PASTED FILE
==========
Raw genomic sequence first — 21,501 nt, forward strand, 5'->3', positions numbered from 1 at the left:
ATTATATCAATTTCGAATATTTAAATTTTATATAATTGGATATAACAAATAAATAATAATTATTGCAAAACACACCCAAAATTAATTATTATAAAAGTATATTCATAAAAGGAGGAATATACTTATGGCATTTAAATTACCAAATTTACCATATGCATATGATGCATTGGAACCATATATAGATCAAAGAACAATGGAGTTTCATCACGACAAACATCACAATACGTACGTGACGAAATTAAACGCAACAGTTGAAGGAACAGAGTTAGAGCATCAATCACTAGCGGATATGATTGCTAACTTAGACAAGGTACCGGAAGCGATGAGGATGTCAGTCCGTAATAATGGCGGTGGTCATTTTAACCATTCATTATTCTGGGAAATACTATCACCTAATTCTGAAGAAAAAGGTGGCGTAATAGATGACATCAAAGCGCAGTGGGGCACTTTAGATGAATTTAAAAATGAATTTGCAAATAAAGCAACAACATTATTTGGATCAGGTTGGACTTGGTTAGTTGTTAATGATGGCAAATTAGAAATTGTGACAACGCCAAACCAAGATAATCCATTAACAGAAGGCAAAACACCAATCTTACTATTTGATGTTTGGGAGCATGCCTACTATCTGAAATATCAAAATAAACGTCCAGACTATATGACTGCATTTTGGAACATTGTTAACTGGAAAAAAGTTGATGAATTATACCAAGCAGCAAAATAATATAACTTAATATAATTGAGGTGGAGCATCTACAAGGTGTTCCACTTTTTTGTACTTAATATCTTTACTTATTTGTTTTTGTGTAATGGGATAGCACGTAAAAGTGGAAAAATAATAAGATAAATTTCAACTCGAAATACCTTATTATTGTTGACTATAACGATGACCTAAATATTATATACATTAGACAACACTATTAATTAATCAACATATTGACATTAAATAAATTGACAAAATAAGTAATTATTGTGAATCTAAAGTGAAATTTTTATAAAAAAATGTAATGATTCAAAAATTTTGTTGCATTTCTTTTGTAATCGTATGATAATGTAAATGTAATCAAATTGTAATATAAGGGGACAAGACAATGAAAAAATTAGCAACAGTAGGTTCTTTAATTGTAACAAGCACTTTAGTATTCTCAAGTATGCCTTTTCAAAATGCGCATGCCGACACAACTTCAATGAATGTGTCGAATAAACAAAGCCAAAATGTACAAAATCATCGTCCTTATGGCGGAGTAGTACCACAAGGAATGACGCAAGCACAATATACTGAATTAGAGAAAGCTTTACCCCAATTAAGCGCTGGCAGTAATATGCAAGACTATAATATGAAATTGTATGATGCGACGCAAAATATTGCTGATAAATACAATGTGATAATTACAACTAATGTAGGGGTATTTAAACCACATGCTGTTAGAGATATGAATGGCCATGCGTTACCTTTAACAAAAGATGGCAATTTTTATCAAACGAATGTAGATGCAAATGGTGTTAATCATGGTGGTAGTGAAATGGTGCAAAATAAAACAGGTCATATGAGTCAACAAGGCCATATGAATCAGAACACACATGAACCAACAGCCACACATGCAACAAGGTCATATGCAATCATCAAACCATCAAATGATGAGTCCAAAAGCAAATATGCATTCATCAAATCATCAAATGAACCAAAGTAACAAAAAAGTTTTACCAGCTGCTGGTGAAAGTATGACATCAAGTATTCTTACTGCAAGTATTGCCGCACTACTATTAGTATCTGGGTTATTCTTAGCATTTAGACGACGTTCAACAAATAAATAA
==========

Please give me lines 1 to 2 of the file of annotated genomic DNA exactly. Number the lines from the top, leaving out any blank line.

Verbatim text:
Raw genomic sequence first — 21,501 nt, forward strand, 5'->3', positions numbered from 1 at the left:
ATTATATCAATTTCGAATATTTAAATTTTATATAATTGGATATAACAAATAAATAATAATTATTGCAAAACACACCCAAAATTAATTATTATAAAAGTATATTCATAAAAGGAGGAATATACTTATGGCATTTAAATTACCAAATTTACCATATGCATATGATGCATTGGAACCATATATAGATCAAAGAACAATGGAGTTTCATCACGACAAACATCACAATACGTACGTGACGAAATTAAACGCAACAGTTGAAGGAACAGAGTTAGAGCATCAATCACTAGCGGATATGATTGCTAACTTAGACAAGGTACCGGAAGCGATGAGGATGTCAGTCCGTAATAATGGCGGTGGTCATTTTAACCATTCATTATTCTGGGAAATACTATCACCTAATTCTGAAGAAAAAGGTGGCGTAATAGATGACATCAAAGCGCAGTGGGGCACTTTAGATGAATTTAAAAATGAATTTGCAAATAAAGCAACAACATTATTTGGATCAGGTTGGACTTGGTTAGTTGTTAATGATGGCAAATTAGAAATTGTGACAACGCCAAACCAAGATAATCCATTAACAGAAGGCAAAACACCAATCTTACTATTTGATGTTTGGGAGCATGCCTACTATCTGAAATATCAAAATAAACGTCCAGACTATATGACTGCATTTTGGAACATTGTTAACTGGAAAAAAGTTGATGAATTATACCAAGCAGCAAAATAATATAACTTAATATAATTGAGGTGGAGCATCTACAAGGTGTTCCACTTTTTTGTACTTAATATCTTTACTTATTTGTTTTTGTGTAATGGGATAGCACGTAAAAGTGGAAAAATAATAAGATAAATTTCAACTCGAAATACCTTATTATTGTTGACTATAACGATGACCTAAATATTATATACATTAGACAACACTATTAATTAATCAACATATTGACATTAAATAAATTGACAAAATAAGTAATTATTGTGAATCTAAAGTGAAATTTTTATAAAAAAATGTAATGATTCAAAAATTTTGTTGCATTTCTTTTGTAATCGTATGATAATGTAAATGTAATCAAATTGTAATATAAGGGGACAAGACAATGAAAAAATTAGCAACAGTAGGTTCTTTAATTGTAACAAGCACTTTAGTATTCTCAAGTATGCCTTTTCAAAATGCGCATGCCGACACAACTTCAATGAATGTGTCGAATAAACAAAGCCAAAATGTACAAAATCATCGTCCTTATGGCGGAGTAGTACCACAAGGAATGACGCAAGCACAATATACTGAATTAGAGAAAGCTTTACCCCAATTAAGCGCTGGCAGTAATATGCAAGACTATAATATGAAATTGTATGATGCGACGCAAAATATTGCTGATAAATACAATGTGATAATTACAACTAATGTAGGGGTATTTAAACCACATGCTGTTAGAGATATGAATGGCCATGCGTTACCTTTAACAAAAGATGGCAATTTTTATCAAACGAATGTAGATGCAAATGGTGTTAATCATGGTGGTAGTGAAATGGTGCAAAATAAAACAGGTCATATGAGTCAACAAGGCCATATGAATCAGAACACACATGAACCAACAGCCACACATGCAACAAGGTCATATGCAATCATCAAACCATCAAATGATGAGTCCAAAAGCAAATATGCATTCATCAAATCATCAAATGAACCAAAGTAACAAAAAAGTTTTACCAGCTGCTGGTGAAAGTATGACATCAAGTATTCTTACTGCAAGTATTGCCGCACTACTATTAGTATCTGGGTTATTCTTAGCATTTAGACGACGTTCAACAAATAAATAA